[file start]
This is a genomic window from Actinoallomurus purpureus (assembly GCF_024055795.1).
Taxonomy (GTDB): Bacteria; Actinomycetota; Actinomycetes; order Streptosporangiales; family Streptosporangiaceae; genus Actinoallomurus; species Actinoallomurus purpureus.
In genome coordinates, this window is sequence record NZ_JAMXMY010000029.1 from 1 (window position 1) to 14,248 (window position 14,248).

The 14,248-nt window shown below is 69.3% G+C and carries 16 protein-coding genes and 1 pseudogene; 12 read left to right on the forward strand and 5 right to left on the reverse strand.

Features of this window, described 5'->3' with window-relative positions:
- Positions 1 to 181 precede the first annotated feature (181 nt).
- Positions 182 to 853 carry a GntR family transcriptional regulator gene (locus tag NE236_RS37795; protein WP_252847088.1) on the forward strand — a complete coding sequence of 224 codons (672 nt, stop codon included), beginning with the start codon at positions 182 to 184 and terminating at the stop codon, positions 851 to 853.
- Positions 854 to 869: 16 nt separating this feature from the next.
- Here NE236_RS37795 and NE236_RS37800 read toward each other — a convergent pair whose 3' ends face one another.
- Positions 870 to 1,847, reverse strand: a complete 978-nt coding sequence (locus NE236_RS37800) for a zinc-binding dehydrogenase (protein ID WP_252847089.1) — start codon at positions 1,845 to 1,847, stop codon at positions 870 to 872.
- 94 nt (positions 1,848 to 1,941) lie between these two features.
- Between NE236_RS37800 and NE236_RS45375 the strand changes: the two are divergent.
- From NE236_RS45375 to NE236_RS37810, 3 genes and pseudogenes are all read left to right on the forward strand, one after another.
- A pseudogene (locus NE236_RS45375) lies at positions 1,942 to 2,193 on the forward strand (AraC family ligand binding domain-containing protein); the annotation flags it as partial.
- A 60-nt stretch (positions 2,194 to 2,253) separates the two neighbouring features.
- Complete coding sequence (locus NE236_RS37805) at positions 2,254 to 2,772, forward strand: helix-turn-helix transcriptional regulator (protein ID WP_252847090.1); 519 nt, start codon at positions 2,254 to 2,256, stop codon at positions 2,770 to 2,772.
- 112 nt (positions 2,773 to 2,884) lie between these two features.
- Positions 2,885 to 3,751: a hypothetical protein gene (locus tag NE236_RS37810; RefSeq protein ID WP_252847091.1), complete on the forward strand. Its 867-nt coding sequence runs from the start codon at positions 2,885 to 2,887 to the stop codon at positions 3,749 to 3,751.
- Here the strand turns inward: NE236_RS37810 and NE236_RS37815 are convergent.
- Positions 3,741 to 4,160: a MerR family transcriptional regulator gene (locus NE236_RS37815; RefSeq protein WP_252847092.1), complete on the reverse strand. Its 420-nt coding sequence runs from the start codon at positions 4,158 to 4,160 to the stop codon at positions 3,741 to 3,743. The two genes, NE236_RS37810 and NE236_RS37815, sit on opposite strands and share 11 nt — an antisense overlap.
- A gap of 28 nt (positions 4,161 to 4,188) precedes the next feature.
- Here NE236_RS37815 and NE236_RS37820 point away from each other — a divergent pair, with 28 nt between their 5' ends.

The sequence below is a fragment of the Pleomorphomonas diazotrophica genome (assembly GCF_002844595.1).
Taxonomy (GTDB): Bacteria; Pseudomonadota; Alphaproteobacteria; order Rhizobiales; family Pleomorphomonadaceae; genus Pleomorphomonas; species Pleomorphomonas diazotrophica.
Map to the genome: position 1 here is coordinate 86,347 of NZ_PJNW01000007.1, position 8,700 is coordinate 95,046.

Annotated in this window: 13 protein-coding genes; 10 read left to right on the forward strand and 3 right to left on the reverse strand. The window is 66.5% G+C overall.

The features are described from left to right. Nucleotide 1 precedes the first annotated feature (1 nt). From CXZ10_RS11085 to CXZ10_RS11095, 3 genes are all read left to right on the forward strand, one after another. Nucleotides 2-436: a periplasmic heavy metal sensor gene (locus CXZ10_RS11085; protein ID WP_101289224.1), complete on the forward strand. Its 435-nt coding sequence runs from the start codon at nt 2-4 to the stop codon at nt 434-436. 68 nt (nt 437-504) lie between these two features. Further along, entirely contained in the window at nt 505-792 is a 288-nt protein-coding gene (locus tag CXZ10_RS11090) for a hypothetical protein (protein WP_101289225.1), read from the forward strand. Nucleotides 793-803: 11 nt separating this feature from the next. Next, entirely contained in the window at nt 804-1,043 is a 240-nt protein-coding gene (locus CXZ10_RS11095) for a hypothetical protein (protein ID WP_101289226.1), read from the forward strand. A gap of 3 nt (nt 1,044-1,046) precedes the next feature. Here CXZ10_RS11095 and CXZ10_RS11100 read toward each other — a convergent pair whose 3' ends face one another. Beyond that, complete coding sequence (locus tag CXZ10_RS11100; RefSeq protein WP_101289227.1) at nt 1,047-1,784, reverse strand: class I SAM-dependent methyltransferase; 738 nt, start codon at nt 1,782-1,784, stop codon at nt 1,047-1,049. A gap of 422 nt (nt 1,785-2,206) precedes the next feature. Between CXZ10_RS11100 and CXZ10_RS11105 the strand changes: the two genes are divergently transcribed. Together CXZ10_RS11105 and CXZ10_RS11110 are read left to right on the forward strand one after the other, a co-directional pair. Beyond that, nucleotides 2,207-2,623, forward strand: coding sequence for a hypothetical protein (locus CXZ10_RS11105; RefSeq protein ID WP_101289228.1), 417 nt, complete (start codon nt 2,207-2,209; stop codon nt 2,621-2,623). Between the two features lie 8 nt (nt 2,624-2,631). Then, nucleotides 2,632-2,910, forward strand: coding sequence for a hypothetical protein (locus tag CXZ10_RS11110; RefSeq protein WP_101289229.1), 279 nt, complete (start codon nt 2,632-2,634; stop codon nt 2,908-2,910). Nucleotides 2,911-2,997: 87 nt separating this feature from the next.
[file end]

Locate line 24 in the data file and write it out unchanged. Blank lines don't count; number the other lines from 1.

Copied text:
Taxonomy (GTDB): Bacteria; Pseudomonadota; Alphaproteobacteria; order Rhizobiales; family Pleomorphomonadaceae; genus Pleomorphomonas; species Pleomorphomonas diazotrophica.